Andrea Mohin/The New York Times
The Caravan Project A trailer serves as the stage for Koma, left, and Eiko in this show in the lobby of the Museum of Modern Art.
They might be sleepwalkers, they might be larvae. Moving numbly — as if through trauma — they resemble an unknown species. Eiko and Koma, the celebrated Japanese duo, are giving a series of daylong performances of “The Caravan Project” through Monday in the lobby of the Museum of Modern Art.
Beckett might have imagined them: watching, I thought of Nell and Nagg in his “Endgame,” of Krapp in “Krapp’s Last Tape,” of May and her mother in “Footfalls.” By this I mean they are strange, absurd, extreme; but I also mean that they have a very peculiar kind of pathos.
The set is a small trailer, roughly 16 feet long and 9 feet tall. Look carefully and you see it has a New York license plate. On each side it has four pairs of doors that open out; inside it’s like an amber-hued animal’s lair, lined with old branches, autumnal waste and particles. Visitors to the museum, on their way to the Matisses and Picassos or the “Inventing Abstraction” exhibition upstairs, all pass by this caravan. It’s fun to see people stop in their tracks when they realize there’s a performance going on too.
Eiko and Koma, who have been performing in New York and internationally for over 30 years, have never been high energy. A musician would give the softly dynamic marking “pianissimo” to all they do. But they’re seldom still, and the quality of concentration they bring to everything is extraordinary. They aren’t invariably great: in a recent performance at the Joyce Theater (a double bill of the 1976 “White Dance” and the premiere of “Flower Dance”) they were remarkable but not marvelous. On Wednesday at MoMA they were back in top form.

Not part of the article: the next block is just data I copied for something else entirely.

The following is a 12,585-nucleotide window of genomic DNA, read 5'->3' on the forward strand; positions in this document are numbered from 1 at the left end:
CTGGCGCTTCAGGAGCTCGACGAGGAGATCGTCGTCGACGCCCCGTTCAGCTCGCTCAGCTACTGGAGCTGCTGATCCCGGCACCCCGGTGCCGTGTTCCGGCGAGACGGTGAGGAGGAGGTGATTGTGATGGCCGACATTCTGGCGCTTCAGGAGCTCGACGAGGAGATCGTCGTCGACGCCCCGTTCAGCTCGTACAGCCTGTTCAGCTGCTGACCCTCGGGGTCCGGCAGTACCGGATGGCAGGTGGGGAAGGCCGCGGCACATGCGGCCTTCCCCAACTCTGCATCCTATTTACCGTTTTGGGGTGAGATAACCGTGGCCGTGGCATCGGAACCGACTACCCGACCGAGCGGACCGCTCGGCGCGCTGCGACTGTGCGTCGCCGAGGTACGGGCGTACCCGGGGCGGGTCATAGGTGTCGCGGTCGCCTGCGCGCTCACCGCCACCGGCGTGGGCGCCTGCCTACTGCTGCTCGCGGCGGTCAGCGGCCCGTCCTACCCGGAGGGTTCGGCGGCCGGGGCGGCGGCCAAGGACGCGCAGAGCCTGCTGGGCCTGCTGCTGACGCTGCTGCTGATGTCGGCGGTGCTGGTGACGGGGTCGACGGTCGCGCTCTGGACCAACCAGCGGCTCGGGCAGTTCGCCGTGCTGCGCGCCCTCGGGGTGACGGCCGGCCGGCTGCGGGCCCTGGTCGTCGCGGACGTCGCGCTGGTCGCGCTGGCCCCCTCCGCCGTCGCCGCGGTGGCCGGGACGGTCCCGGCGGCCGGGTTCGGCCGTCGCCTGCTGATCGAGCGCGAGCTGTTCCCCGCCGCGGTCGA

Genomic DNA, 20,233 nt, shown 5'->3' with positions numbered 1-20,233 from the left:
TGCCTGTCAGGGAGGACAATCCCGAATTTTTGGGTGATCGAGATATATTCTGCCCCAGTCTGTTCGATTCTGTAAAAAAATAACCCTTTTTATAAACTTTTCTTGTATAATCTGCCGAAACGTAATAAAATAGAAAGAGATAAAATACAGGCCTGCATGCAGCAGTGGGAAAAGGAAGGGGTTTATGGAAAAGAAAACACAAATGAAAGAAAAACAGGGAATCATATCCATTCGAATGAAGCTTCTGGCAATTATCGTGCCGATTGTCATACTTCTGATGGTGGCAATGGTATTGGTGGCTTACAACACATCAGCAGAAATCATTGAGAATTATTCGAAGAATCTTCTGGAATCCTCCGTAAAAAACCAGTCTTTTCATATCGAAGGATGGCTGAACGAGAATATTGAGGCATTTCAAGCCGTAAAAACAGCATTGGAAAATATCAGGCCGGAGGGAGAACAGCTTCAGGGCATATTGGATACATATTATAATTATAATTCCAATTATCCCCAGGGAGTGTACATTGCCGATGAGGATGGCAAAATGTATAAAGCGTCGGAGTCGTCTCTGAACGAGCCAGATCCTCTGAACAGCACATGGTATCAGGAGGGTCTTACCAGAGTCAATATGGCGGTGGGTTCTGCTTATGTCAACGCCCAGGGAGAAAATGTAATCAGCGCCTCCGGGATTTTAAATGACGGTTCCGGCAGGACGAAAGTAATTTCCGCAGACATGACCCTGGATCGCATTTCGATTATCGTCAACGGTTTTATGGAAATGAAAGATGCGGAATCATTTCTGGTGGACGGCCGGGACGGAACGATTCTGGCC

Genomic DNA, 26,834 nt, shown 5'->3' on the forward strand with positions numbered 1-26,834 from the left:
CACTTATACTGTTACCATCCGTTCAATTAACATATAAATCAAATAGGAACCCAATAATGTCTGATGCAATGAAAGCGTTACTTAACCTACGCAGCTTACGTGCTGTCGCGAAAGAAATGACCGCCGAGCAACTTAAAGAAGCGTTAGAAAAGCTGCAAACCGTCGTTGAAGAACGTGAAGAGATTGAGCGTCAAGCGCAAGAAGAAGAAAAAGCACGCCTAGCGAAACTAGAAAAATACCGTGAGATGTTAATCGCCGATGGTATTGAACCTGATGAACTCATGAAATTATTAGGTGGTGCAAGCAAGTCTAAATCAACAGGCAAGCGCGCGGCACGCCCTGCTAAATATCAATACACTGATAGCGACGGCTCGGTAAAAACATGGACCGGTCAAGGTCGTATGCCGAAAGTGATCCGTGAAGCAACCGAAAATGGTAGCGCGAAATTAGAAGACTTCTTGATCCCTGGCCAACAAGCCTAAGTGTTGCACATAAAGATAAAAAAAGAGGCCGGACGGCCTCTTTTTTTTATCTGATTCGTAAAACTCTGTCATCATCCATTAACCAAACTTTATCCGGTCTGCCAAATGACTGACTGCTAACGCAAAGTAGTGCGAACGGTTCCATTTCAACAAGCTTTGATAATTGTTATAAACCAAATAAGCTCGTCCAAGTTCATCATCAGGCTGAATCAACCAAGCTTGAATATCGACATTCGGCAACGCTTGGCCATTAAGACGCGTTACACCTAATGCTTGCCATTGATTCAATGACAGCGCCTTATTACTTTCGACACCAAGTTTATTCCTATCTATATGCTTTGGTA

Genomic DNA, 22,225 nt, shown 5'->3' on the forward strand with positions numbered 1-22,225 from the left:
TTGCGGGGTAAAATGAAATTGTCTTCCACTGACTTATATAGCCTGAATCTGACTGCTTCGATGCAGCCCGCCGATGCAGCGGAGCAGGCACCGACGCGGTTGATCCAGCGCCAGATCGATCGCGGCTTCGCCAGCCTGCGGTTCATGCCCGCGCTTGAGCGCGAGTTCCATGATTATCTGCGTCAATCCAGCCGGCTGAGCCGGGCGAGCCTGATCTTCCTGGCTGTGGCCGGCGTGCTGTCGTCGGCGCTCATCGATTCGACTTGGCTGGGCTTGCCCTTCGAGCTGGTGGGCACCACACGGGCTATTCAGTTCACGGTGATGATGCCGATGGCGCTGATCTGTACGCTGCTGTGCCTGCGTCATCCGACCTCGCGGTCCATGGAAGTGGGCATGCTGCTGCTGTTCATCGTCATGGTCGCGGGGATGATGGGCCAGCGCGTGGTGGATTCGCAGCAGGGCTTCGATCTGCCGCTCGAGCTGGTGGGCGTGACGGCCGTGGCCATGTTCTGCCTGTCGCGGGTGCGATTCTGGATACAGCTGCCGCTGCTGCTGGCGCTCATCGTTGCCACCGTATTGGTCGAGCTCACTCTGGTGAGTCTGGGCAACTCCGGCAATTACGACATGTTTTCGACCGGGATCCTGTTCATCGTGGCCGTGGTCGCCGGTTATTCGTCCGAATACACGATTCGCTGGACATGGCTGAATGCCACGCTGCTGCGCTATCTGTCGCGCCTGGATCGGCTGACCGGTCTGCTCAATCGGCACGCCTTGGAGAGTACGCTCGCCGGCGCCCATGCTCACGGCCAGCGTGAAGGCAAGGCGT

Darwin wrote of the survival of the fittest; in “The Caravan Project” Eiko and Koma embody the least fit, the species least likely to survive. With chalky skin tones, wearing pale layers of lint and fabric that collected threads of debris as they moved around their lair, they often progressed with eyes lowered. Motion consists of a series of tiny adjustments, so that even a crawl across the edge of the trailer, or a slow stretch on the floor outside, or standing up to extend a single arm — something most of us could do without thinking in a moment — becomes not merely effortful but a gradually negotiated exercise in suspense. Where most dancers have more bloom and energy than the rest of us, the very muscle tone of Eiko and Koma looks (though this is probably an illusion) diminished.
No, they don’t both move continuously for seven hours. Often this “Caravan Project” shows just one of them at a time; when the other arrives, the first one slowly heads toward the edge of the foyer, where an assistant quickly appears with a cloak and helps him or her to another room. I spent five hours at the museum on Wednesday, and though I didn’t watch them nonstop — I went to the “Inventing Abstraction” show, I had lunch in the cafe, I did some work on an iPad — it was wonderful to see that Eiko and Koma never repeated themselves.
A colleague had been riveted by them for an hour around noon; around 4:30 I e-mailed her to say, “You’ll never guess what they’re doing now.” And sometimes I had only to look away for 10 seconds to be amazed: how on earth had this so-slow mover arrived from there to here in so short a space of time?
Because I spend much of my life in darkened theaters, the museum’s peripheral noise and the occasional arrival of another visitor blocking my view was irritating at first. Though I have watched Eiko and Koma outdoors as well as in theaters, I haven’t had to keep on the move to do so.
But I’m happy to say that “The Caravan Project” soon taught me otherwise: it repays being watched from different angles and distances, and there are passages during which you must move just to see what’s happening. Though I had an unimpeded view from an upper level, it proved much better to be close up; and part of the spell lies in peering into the trailer to see all this burrow’s detail. The particles — bits of leaf, for example — suspended from its ceiling all vibrate in the air, keeping up a shimmering, minuscule, rapid fluctuation that’s a counterpart to the heavier, slower progress of the performers.
Among the many scenes that stand out in memory, I recall Koma gesturing in bewilderment at his shadow on the caravan door; Eiko, inside, turning from one angle to the other and back again as if incapable of decision; the two moving together, side by side, as if in consolation; Eiko crawling out of the interior to touch Koma and stir him back to life. Everything was both organic and unpredictable.
“The Caravan Project” runs through Monday at the Museum of Modern Art; (212) 708-9400, moma.org.
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